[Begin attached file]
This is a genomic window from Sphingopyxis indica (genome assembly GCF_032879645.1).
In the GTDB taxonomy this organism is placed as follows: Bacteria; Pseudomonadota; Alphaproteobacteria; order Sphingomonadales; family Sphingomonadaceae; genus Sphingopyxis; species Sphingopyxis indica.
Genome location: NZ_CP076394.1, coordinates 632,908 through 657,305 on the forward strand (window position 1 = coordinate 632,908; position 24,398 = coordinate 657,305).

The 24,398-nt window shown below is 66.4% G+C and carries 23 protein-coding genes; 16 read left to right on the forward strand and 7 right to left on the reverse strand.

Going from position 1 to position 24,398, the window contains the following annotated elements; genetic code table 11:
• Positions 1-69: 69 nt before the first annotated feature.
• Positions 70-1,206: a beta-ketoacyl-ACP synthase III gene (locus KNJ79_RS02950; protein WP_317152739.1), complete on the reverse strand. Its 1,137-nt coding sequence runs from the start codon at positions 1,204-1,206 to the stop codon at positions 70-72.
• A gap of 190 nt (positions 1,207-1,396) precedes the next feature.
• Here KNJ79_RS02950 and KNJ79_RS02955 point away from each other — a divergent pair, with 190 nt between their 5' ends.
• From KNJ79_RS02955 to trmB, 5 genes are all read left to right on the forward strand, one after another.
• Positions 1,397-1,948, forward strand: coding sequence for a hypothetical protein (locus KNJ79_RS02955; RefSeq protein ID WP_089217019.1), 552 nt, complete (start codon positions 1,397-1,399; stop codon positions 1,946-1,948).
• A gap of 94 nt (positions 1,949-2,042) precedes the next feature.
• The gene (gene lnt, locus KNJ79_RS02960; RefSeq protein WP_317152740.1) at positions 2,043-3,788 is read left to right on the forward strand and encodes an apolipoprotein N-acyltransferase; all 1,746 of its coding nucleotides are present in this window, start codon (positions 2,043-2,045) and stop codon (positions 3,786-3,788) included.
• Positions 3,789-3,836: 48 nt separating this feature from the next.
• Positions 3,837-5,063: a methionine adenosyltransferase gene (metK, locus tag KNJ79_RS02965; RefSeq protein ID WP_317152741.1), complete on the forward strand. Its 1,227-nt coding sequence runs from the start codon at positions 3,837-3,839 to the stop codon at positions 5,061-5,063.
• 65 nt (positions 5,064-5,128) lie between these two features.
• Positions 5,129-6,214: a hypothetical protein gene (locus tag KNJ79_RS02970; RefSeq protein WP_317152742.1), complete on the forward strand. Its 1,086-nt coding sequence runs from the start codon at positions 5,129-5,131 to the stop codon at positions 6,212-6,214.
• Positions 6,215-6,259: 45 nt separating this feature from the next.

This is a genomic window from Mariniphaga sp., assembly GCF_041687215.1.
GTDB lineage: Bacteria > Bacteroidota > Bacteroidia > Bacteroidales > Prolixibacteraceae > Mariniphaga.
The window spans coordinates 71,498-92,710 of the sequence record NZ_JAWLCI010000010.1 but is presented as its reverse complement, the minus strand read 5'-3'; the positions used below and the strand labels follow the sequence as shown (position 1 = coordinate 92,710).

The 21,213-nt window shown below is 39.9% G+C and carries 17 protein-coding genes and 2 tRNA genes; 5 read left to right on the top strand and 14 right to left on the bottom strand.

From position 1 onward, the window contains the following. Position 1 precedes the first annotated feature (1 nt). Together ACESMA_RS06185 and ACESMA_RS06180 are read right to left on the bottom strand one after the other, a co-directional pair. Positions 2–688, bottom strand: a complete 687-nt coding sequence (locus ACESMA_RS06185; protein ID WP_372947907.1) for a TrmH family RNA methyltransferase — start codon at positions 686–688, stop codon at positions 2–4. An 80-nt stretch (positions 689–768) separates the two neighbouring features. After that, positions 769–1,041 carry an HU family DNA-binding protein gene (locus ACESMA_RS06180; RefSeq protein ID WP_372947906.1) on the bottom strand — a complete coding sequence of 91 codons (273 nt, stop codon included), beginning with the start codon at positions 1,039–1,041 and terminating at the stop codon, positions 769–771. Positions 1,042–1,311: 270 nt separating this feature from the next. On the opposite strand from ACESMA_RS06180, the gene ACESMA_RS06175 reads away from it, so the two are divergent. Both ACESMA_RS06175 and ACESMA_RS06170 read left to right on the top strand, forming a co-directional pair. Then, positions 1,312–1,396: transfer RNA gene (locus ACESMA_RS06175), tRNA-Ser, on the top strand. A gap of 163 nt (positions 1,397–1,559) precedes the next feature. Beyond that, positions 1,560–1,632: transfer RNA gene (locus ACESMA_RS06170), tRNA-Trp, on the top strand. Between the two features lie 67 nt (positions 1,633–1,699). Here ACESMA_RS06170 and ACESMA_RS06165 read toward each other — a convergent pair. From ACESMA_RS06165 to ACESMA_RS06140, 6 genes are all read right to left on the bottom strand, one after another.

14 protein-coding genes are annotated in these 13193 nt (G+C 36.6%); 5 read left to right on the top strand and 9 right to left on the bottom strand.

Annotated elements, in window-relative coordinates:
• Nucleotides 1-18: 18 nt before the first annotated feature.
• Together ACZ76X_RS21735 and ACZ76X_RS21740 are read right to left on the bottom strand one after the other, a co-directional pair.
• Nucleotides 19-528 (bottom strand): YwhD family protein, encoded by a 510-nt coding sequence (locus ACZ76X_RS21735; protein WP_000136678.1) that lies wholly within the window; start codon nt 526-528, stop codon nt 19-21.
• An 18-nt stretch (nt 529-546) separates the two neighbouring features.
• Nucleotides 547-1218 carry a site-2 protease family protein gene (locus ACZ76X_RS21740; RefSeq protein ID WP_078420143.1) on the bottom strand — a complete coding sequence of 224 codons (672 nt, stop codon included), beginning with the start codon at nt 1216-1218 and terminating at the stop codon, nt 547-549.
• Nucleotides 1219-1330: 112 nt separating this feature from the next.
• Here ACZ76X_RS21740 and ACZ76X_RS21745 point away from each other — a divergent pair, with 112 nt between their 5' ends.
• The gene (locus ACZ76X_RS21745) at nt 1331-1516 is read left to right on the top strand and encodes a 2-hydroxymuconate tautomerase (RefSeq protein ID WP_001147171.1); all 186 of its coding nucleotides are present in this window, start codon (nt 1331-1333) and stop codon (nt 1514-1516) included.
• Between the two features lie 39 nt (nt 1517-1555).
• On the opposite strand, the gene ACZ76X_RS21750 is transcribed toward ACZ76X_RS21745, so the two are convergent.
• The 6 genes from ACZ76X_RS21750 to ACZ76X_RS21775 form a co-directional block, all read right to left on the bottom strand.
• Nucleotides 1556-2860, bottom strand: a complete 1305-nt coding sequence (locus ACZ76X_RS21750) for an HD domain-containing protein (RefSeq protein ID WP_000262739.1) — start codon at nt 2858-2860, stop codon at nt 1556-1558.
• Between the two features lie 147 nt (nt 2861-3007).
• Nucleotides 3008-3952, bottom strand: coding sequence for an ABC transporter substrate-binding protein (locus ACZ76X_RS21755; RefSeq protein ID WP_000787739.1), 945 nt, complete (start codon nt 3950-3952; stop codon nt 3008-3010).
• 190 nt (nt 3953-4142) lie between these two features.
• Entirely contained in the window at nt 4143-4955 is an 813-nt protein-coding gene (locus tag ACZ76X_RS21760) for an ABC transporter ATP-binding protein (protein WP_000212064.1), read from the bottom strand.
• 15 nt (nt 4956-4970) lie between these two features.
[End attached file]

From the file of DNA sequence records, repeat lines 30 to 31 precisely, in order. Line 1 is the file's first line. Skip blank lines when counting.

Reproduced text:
• Nucleotides 547-1218 carry a site-2 protease family protein gene (locus ACZ76X_RS21740; RefSeq protein ID WP_078420143.1) on the bottom strand — a complete coding sequence of 224 codons (672 nt, stop codon included), beginning with the start codon at nt 1216-1218 and terminating at the stop codon, nt 547-549.
• Nucleotides 1219-1330: 112 nt separating this feature from the next.